The situations change, so we need to teach the dog the “bark”, and the “silent” command…first.

Most European dogs are sport trained early on – and crated – or lived on kennel – yes, so they don’t know, slippery and wet floors, tiled floors, mud, and out doors, dark places, and smells. The best dogs I have trained for this work comes from family homes, and not from breeders.

Secret, select a dog with good socialisation, and footing. I have seen so many good dogs fail, just because they were not socialised well, and wont push or jump on the suspect, because they just cannot get footing, they look like a first time on the ice, in ice skates, so they do a leg attack instead.

The next aspect is a very social dog – that can work off lead, and is secure with other officers, no SWAT team likes a dog on there leg, or a bite in the ass, as the K9 handler tries to squeeze past the stacked guys on the wall, to clear an entry position, and it still happens. Why, mainly because we train sterile, - only the dog and handler and the assailant - because the dogs were not trained with other officers in the building, kicking doors down and screaming, with flash bangs, and tear gas, with shotguns shooting bridging doors, creates a whole new environment – if not trained in.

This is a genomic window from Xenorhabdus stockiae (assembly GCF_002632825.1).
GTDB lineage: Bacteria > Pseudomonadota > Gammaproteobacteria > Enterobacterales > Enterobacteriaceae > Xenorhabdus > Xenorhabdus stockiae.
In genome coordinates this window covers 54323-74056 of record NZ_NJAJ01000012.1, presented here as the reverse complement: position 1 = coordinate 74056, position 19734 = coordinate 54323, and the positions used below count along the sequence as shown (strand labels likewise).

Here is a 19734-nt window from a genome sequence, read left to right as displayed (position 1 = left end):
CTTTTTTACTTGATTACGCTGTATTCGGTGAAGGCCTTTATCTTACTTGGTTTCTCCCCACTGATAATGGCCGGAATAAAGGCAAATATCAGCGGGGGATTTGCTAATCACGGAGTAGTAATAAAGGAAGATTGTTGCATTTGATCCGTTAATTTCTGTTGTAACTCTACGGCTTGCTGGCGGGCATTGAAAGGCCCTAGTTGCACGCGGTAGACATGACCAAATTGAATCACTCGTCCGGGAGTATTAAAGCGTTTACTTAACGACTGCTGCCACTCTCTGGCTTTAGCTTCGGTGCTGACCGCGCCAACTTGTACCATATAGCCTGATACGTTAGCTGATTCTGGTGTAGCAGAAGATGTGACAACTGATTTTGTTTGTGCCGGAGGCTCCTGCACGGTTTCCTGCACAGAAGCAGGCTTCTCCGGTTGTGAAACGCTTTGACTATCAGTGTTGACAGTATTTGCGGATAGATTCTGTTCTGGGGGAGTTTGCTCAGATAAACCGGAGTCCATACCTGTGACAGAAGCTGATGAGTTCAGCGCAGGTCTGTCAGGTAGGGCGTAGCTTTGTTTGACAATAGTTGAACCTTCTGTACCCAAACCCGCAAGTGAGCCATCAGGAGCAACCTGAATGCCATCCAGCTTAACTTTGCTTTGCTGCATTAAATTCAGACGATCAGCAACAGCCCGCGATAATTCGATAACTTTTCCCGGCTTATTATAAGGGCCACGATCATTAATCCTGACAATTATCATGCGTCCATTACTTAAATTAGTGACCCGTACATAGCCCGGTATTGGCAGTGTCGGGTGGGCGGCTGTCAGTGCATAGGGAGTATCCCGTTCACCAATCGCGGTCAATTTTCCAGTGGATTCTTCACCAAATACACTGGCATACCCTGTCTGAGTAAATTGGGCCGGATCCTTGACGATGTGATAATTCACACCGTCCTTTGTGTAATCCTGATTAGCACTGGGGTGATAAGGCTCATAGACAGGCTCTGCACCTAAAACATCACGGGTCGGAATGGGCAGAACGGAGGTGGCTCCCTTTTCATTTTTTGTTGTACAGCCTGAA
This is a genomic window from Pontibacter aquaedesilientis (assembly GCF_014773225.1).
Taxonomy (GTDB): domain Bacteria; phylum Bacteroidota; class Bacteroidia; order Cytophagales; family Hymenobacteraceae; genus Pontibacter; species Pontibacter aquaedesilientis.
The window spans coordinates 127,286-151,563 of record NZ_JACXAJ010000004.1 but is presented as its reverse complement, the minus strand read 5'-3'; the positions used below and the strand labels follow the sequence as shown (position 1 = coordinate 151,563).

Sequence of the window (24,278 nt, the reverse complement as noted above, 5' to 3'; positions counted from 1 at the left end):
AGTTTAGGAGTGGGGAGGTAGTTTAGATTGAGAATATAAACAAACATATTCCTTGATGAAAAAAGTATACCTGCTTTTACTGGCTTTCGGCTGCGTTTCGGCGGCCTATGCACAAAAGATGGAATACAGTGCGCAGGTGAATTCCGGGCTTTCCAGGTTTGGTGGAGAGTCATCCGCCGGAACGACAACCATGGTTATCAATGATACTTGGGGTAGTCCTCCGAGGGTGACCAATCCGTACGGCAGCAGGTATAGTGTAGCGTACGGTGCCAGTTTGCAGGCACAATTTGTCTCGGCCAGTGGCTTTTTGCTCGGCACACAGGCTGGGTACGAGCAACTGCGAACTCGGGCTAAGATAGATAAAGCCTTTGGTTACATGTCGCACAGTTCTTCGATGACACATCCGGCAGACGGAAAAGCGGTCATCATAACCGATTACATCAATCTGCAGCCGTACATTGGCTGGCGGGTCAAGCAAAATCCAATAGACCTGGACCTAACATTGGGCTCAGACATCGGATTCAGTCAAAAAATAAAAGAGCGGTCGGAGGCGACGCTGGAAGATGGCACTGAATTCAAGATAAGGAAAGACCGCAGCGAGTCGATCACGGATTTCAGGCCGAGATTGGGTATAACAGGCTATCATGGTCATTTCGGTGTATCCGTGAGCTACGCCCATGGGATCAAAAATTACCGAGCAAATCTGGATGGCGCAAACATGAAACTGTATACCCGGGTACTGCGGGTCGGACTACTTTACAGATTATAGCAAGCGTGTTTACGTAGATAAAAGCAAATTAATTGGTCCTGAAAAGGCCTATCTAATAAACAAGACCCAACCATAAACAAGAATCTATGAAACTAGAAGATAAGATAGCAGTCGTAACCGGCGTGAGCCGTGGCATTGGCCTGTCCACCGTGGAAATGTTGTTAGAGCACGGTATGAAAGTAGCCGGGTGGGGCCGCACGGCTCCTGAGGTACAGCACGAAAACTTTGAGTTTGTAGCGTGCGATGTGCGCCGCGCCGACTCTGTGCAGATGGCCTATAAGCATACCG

This is not the place to go into specifics, but it can, and has been done on several occasions. We even train dogs to take “real cover”, in a gunfight. To dash, down and crawl with the officer etc. The point I am trying to make, train the dogs with the tactical teams, so that he gets to know them as friends, part of the pack, they understand this concept – believe me. This also builds confidence with the SWAT members.